"I wish my mother had a ring like those the ladies wear at the

hotel," said Hiram Green to himself one day. "There isn't one of

those ladies as pretty as my mother; she ought to wear rings


Hiram was the son of a fisherman, but the fisherman had died when

Hiram was a little boy. Hiram's mother took in sewing and fancy

work to earn money to support herself and her son. He helped her

what he could out of school hours, and in vacation. He had two

uncles who wad taught him how to catch shrimps. With the money he

earned by selling them he could buy things for his own use or

pleasure. He had a bank almost full of what he called his

"shrimp-money." He did not mean to count his money until the bank

was full.

Now Hiram loved his mother more than anything else in the world.

Whenever he dreamed of being rich some time, as boys often do, it

was not for himself he wanted the money, but that his dear little

mother might drive in a carriage, drawn by a pair of horses with

clanking chains.

The sight of the flashing gems on the hands of some of the summer

visitors at the fishing village in which he lived had added a new

article to the list of beautiful things his mother was some day

to own. He had heard that just one single diamond was sometimes

worth five hundred dollars or more. This had discouraged him very

much. But one day happening to pass a shop in the neighboring

town he saw a number of rings displayed in the window. Diamond

rings which flashed and sparkled, it seemed to him, just as those

worn by the ladies in the hotels. He stopped fascinated, ana

pressed his face against the glass eagerly to see if any prices

were marked upon them. Imagine his surprise when he saw upon the

largest one a tag marked $4.75. He looked again to see if he had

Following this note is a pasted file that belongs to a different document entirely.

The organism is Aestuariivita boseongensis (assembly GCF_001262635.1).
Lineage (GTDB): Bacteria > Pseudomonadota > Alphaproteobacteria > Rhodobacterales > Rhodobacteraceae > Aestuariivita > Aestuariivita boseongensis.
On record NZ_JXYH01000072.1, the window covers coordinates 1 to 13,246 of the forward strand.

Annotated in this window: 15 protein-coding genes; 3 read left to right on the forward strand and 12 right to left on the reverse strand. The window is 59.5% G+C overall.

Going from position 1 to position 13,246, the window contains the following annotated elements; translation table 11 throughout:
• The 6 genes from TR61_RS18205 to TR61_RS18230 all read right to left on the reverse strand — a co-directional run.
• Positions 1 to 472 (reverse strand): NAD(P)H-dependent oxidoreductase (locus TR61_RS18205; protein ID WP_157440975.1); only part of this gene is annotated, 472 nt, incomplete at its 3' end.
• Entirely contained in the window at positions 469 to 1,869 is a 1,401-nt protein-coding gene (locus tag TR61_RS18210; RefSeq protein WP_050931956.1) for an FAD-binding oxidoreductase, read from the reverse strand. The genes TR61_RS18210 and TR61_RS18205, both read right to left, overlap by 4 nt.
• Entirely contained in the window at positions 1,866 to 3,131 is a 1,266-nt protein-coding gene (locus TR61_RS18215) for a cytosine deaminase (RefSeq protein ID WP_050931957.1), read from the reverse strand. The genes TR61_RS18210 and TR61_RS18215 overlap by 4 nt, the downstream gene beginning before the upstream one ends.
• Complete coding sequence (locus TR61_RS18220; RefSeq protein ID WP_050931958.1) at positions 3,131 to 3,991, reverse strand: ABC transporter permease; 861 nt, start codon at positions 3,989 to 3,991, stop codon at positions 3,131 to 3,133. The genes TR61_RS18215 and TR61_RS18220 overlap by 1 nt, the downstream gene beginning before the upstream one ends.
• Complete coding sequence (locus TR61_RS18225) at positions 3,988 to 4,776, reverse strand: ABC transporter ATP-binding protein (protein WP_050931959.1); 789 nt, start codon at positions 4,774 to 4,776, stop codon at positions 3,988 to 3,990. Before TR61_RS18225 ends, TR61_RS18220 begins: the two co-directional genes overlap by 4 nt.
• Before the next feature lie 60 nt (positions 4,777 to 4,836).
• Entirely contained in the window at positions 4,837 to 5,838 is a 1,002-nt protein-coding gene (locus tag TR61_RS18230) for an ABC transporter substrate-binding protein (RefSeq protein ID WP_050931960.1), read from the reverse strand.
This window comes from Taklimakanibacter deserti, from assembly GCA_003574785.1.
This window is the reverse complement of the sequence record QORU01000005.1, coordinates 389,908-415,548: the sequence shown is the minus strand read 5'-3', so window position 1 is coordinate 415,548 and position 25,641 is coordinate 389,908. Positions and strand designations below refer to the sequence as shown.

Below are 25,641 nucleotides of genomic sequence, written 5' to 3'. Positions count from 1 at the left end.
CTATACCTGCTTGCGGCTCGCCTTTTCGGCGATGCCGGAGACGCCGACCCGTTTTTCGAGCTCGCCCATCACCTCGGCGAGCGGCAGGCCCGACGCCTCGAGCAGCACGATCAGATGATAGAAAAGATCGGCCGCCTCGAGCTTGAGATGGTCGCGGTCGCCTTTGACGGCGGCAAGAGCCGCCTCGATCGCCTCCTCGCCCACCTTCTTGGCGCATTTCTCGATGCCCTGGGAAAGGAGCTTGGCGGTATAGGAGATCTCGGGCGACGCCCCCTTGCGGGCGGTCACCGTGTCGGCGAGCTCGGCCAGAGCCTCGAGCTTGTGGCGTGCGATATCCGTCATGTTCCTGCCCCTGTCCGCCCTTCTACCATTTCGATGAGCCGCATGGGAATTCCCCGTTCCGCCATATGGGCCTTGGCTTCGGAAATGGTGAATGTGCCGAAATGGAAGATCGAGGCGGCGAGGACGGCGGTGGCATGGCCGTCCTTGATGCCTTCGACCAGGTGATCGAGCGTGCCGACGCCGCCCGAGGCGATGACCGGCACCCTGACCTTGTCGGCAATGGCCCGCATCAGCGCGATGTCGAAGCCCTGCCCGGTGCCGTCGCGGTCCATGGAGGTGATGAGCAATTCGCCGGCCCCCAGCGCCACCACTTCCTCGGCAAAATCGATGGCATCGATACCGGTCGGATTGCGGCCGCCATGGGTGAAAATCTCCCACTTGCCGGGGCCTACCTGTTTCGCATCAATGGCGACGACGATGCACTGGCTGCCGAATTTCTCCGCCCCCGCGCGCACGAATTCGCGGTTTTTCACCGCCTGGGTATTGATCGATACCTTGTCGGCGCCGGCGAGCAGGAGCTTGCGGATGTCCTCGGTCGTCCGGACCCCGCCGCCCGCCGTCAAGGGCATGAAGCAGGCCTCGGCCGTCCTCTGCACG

not made a mistake. Perhaps it was $475.00. But no, he knew

enough about figures to see that he was right the first time.

Home he went as fast as he could get there, and ran up into his

bedroom. Then, for the first time since he had begun to save his

"shrimp-money" he opened his bank and counted its contents.

"Three dollars and twenty-two cents!" he cried, "almost enough. I

was going to buy something for myself this time, but I'll have

that ring before another week."

Hiram worked early and late for the next few days. He caught more

shrimps than he had ever caught in the same length of time, and

sold them readily.

"I think there must be something you are wanting, very much, my

boy," said his mother.

"Yes, there is," replied Hiram.

At the end of the week he had the sum he desired. Hurrying to the

shop where he had seen the ring, before going inside he gave one

hasty, almost frightened look into the window. Could it be gone!

No, there it was flashing and sparkling as before.

That evening, he placed it on his mother's finger. She looked at

it in surprise. "It is yours, mother," he cried, proudly, "your

very own, I bought it with my shrimp money. I was determined my

mother should have a ring as handsome as those ladies wear."

"My dear boy," said his mother, while something as bright as the

shining stone flashed in her eyes, "Not one of those ladies can

value their rings as I shall value mine."

Years afterwards Hiram learned that what he had bought for a

diamond was only a bit of glass.

"Did you know it then, mother?" he asked.

His mother nodded. "And you never told me."

"It was brighter to me than any real diamond," she said, "the

brightness I saw flash in it was the unselfish love of my boy."